Ambush in the Prairie

Like crocodiles in African water holes, crab spiders sit patiently on prairie flowers, waiting for prey they know will eventually come.  For crab spiders, that prey is most often an unwary pollinator looking for nectar.

A crab spider with a recently caught orange sulphur butterfly. The Nature Conservancy's Platte River Prairies.

Crab spiders are not built for speed and they have poor eyesight – even for a spider.  However, they’re well built for ambush.  Both sets of front legs are extra long, and the spider snaps them shut to catch any insect that happens to come within reach.  In addition to those legs – and a good dose of patience – some species of crab spiders can also change their color to better camouflage themselves.  They’re not quite on the level of chameleons, but over a day or so, those species can change from white to yellow – or vice versa – to match the color of the flower they’re on.

Read more about crab spiders in my NEBRASKAland magazine article here: CrabSpider-July2009 and about spiders in general in another article here:Spiders-AugSept2010.

This entry was posted in General, Prairie Insects, Prairie Natural History, Prairie Photography and tagged , , , , , by Chris Helzer. Bookmark the permalink.

About Chris Helzer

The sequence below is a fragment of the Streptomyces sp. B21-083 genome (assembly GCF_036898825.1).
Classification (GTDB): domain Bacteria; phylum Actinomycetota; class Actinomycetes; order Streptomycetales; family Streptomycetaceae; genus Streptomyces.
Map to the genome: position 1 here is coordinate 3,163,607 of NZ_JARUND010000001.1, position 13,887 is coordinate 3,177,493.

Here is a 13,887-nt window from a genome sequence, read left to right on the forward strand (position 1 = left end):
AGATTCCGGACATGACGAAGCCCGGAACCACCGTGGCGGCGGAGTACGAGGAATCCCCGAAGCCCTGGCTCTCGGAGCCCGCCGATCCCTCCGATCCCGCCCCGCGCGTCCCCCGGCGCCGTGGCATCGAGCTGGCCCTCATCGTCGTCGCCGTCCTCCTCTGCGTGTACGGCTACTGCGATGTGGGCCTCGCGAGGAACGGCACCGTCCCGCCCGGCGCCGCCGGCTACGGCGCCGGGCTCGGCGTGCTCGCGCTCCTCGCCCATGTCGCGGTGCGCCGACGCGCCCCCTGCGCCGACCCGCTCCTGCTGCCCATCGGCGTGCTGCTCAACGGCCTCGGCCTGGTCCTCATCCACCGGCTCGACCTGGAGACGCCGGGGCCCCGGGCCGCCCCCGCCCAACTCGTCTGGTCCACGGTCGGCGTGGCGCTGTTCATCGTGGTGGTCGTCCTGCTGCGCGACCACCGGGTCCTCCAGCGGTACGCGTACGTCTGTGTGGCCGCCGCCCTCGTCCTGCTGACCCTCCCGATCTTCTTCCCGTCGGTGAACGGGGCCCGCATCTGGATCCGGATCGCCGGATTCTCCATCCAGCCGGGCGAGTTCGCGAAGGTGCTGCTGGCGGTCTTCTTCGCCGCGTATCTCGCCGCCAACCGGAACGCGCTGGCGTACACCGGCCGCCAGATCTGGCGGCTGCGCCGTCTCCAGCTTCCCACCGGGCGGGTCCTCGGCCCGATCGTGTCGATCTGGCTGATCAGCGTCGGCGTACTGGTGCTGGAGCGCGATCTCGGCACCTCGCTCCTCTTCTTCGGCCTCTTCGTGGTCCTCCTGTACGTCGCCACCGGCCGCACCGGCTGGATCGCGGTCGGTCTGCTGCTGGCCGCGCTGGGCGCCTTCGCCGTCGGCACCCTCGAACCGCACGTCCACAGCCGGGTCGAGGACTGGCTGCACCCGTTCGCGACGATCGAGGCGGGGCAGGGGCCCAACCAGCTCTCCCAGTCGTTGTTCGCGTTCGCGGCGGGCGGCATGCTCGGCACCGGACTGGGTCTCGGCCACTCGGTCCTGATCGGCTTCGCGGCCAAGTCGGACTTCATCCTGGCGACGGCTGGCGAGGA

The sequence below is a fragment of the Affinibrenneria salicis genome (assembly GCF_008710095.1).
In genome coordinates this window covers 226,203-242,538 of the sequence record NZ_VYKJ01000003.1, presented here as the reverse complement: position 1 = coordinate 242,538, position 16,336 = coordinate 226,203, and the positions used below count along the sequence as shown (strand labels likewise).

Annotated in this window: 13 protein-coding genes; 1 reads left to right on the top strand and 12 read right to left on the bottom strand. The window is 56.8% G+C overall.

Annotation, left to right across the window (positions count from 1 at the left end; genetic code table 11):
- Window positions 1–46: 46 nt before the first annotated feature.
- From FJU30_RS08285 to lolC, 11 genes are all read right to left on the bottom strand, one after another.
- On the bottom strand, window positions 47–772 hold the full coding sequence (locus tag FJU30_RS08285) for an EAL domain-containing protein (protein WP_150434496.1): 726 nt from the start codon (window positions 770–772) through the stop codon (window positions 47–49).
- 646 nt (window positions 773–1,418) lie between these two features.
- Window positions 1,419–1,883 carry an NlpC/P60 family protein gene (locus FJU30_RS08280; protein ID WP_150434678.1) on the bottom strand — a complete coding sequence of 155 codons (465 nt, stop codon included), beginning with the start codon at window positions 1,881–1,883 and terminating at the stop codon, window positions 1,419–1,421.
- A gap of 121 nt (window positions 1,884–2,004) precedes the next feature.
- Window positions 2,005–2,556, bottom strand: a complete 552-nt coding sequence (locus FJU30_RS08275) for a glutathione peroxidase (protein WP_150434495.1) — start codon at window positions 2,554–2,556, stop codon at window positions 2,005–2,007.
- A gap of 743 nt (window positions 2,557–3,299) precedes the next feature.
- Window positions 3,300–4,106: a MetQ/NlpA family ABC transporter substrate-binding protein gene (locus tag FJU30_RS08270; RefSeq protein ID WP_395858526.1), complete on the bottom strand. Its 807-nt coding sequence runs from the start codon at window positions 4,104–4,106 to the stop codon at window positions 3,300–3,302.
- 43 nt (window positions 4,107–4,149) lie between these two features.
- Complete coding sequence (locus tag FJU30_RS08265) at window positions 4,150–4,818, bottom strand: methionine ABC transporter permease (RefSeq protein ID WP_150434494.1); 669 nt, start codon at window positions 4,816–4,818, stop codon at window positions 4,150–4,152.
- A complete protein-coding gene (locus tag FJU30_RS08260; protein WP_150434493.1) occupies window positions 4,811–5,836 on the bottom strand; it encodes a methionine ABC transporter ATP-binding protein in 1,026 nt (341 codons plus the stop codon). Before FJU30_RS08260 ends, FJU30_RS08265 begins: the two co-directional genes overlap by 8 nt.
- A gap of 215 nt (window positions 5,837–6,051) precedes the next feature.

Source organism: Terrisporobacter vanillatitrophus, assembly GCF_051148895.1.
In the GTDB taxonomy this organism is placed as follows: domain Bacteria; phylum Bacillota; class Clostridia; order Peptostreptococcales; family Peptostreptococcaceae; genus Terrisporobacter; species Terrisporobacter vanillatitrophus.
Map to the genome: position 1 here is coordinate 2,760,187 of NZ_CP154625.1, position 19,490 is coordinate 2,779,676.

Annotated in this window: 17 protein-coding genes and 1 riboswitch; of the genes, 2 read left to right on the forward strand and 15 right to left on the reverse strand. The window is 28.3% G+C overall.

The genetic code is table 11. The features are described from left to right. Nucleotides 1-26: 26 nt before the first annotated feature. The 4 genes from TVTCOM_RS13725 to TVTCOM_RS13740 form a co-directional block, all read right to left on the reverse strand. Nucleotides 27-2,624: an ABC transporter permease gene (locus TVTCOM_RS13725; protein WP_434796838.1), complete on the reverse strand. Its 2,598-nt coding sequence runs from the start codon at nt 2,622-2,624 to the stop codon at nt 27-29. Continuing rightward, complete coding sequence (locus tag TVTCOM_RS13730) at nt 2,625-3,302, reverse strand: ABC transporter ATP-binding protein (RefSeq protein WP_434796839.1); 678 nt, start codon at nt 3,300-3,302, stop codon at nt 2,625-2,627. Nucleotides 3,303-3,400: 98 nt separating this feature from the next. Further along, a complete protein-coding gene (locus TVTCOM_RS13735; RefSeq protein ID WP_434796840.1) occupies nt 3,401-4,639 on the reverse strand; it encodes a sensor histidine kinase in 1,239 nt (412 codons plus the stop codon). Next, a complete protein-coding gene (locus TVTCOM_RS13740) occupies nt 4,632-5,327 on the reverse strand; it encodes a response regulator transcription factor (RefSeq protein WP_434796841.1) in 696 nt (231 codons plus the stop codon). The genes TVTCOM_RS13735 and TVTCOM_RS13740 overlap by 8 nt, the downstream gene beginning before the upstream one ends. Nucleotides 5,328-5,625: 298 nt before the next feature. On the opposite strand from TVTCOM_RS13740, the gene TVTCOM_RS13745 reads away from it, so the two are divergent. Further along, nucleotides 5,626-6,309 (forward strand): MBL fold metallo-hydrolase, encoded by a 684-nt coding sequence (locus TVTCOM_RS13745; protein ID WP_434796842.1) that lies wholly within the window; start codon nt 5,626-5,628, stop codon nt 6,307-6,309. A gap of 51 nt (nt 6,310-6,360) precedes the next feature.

Chris Helzer is the Director of Science for The Nature Conservancy in Nebraska. His main role is to evaluate and capture lessons from the Conservancy’s land management and restoration work and then share those lessons with other landowners – both private and public. In addition, Chris works to raise awareness about the importance of prairies and their conservation through his writing, photography, and presentations to various groups. Chris is also the author of "The Ecology and Management of Prairies in the Central United States", published by the University of Iowa Press. He lives in Aurora, Nebraska with his wife Kim and their children.

2 thoughts on “Ambush in the Prairie

  1. Pingback: Why I Care About Prairies and You Should Too | The Prairie Ecologist


Fill in your details below or click an icon to log in: Logo

You are commenting using your account. Log Out /  Change )

Twitter picture

You are commenting using your Twitter account. Log Out /  Change )

Facebook photo

You are commenting using your Facebook account. Log Out /  Change )

Connecting to %s

This site uses Akismet to reduce spam. Learn how your comment data is processed.